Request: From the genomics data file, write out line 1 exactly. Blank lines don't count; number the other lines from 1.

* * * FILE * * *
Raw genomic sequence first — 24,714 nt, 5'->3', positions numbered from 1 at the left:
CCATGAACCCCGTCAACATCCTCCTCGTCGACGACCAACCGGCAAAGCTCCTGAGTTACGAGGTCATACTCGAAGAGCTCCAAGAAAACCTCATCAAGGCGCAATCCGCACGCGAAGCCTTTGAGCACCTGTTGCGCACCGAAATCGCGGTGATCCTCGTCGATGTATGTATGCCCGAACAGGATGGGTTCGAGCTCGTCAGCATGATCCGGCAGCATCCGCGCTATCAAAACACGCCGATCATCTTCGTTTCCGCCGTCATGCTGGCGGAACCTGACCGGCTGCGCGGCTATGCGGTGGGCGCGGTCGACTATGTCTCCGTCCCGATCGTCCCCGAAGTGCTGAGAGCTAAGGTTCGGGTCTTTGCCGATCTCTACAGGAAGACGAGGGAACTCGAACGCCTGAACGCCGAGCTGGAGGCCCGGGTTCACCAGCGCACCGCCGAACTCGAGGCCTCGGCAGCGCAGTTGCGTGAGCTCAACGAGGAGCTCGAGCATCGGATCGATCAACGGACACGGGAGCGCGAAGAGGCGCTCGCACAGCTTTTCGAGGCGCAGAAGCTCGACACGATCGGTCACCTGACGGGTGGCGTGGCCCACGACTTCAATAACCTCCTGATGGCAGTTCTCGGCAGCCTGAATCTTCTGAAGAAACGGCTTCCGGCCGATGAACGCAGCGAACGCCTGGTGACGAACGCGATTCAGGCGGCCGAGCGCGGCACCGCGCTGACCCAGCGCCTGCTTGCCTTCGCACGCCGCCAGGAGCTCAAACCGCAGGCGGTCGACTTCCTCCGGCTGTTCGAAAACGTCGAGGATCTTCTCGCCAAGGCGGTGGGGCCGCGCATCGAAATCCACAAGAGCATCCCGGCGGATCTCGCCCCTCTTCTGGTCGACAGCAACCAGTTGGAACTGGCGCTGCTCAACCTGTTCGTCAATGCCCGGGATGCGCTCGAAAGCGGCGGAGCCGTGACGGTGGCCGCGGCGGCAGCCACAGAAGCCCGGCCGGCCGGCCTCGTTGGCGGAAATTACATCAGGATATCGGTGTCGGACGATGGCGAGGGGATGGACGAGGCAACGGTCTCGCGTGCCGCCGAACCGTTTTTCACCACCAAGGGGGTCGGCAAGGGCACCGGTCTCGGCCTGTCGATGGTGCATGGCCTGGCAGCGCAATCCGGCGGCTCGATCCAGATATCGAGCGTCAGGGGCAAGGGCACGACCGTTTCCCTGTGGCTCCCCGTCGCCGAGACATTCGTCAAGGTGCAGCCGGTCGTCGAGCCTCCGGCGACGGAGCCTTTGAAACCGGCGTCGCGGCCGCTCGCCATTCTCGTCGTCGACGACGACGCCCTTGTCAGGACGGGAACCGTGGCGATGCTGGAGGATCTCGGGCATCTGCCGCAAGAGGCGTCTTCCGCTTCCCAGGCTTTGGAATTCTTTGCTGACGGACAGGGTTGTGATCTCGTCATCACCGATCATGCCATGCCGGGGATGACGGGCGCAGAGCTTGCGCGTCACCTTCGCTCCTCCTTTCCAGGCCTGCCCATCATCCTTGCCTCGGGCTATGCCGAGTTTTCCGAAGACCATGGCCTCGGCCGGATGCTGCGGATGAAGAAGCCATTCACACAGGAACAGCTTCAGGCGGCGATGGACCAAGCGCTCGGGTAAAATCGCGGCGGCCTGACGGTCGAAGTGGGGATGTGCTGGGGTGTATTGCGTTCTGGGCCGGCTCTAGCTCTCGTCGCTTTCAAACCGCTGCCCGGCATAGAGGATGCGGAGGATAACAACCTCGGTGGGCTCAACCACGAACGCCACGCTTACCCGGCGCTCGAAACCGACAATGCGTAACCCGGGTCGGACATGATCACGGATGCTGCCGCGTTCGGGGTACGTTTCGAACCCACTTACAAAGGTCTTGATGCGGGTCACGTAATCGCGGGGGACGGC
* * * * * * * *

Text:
Raw genomic sequence first — 24,714 nt, 5'->3', positions numbered from 1 at the left: